BARRY Reeves has been showing poultry at agricultural shows for the past 40 years or so.
Mr Reeves, current president of the Grafton Poultry Club, won quite a few awards at this year's Grafton Show.
His poultry placed in the Soft Feather Bantam.
He also has the breeding pair of the show with his Langshans, and he won first for the Soft Feather Large Australorp.
"It's a good hobby," he said of breeding poultry for agricultural shows.
"You don't make money.
"It's the prestige, trying to have the highest quality poultry.
"I'm getting a bit over showing chooks, though."
The first bird he ever showed was a white leghorn, which Mr Reeves has had a lot of success with over his years showing poultry at agricultural shows.
Produce entries strong despite a dry season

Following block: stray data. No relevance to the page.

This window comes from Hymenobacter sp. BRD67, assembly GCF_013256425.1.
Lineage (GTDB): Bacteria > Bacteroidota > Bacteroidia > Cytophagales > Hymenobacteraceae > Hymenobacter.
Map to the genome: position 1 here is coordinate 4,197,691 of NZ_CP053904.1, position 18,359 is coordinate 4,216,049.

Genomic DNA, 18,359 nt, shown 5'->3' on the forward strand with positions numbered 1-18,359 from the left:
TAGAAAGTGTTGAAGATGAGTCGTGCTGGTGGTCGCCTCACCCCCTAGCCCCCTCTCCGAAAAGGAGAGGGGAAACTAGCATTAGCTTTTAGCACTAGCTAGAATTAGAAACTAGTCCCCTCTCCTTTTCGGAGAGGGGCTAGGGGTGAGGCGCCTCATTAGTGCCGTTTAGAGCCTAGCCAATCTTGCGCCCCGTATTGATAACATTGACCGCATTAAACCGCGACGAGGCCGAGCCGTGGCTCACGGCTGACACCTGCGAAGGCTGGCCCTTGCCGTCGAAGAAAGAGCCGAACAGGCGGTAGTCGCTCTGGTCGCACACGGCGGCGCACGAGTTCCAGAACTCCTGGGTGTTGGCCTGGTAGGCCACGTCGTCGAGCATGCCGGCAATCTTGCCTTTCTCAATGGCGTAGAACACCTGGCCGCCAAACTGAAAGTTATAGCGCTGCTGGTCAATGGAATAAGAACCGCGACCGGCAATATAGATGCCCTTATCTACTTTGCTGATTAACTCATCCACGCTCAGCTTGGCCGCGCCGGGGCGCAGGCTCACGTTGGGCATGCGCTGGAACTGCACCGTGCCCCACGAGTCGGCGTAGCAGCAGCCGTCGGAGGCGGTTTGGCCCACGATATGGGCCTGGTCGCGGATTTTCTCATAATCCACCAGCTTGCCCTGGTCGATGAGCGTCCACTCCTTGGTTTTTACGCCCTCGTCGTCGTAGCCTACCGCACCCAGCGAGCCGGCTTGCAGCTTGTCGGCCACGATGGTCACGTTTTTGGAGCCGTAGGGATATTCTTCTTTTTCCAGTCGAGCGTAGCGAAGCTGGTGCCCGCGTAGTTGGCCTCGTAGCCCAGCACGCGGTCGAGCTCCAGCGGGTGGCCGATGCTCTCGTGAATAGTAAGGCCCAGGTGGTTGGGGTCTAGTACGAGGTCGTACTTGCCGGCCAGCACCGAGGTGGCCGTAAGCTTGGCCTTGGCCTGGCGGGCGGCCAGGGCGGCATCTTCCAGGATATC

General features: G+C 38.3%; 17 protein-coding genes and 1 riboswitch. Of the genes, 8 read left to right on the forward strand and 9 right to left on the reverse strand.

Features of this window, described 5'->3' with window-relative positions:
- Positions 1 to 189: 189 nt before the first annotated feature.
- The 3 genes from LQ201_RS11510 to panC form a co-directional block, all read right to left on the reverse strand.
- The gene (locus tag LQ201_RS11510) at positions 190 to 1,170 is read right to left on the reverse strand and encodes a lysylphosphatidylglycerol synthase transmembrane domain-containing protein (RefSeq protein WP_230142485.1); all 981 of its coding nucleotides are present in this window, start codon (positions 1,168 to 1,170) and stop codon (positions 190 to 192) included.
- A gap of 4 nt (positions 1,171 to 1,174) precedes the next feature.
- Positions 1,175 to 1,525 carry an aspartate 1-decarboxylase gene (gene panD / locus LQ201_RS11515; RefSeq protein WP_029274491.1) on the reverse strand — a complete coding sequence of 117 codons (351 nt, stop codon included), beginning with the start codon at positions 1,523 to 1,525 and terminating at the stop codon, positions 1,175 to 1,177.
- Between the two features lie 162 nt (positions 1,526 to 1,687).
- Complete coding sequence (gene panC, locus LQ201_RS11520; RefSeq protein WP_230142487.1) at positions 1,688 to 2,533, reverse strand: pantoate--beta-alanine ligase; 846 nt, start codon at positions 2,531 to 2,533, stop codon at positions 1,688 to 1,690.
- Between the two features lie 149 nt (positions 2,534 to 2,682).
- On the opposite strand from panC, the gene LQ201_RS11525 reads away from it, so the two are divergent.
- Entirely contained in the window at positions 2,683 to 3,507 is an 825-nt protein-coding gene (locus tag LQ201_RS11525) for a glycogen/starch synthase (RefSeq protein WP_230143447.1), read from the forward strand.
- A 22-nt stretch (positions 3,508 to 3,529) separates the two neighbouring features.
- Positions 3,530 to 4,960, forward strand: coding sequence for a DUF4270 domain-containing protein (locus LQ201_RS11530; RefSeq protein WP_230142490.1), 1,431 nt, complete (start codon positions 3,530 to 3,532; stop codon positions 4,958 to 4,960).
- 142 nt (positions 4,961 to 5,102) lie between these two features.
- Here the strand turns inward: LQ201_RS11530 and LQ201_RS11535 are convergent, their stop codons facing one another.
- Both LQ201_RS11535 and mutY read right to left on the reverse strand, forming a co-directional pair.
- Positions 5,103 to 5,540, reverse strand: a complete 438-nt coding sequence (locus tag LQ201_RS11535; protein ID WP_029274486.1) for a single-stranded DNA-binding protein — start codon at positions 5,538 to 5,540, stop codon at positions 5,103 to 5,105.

THE chief steward of the Farm and Produce building is impressed by this year's entries, despite the dry season.
Ian McGaw , the chief steward, has been working at the Grafton Show for the past 42 years, and has recently become a life-long member.
"I usually grow, but it's been too dry this year," he said.
According to him, the best features of the Farm and Produce building , according to Mr McGaw, were the sculptures made out of pumpkins, submitted by Grafton Aged Care Home.
He was also keen to point out the vegetable sculptures that had been created by people with disabilities in the MyLife Program.
Mr McGaw is no stranger to agricultural shows, having been a part of the Royal Easter Show Committee for 36 years.
"I've been doing this for a number of years," he said.
Throughout the Farm and Produce building were displays showing the history of the show.
"We've got trophies going back to the 1940s here today," Mr McGaw said.
The co-chair of the Farm and Produce building, Margaret Pocock, had been instrumental in the organisation of the area's exhibits.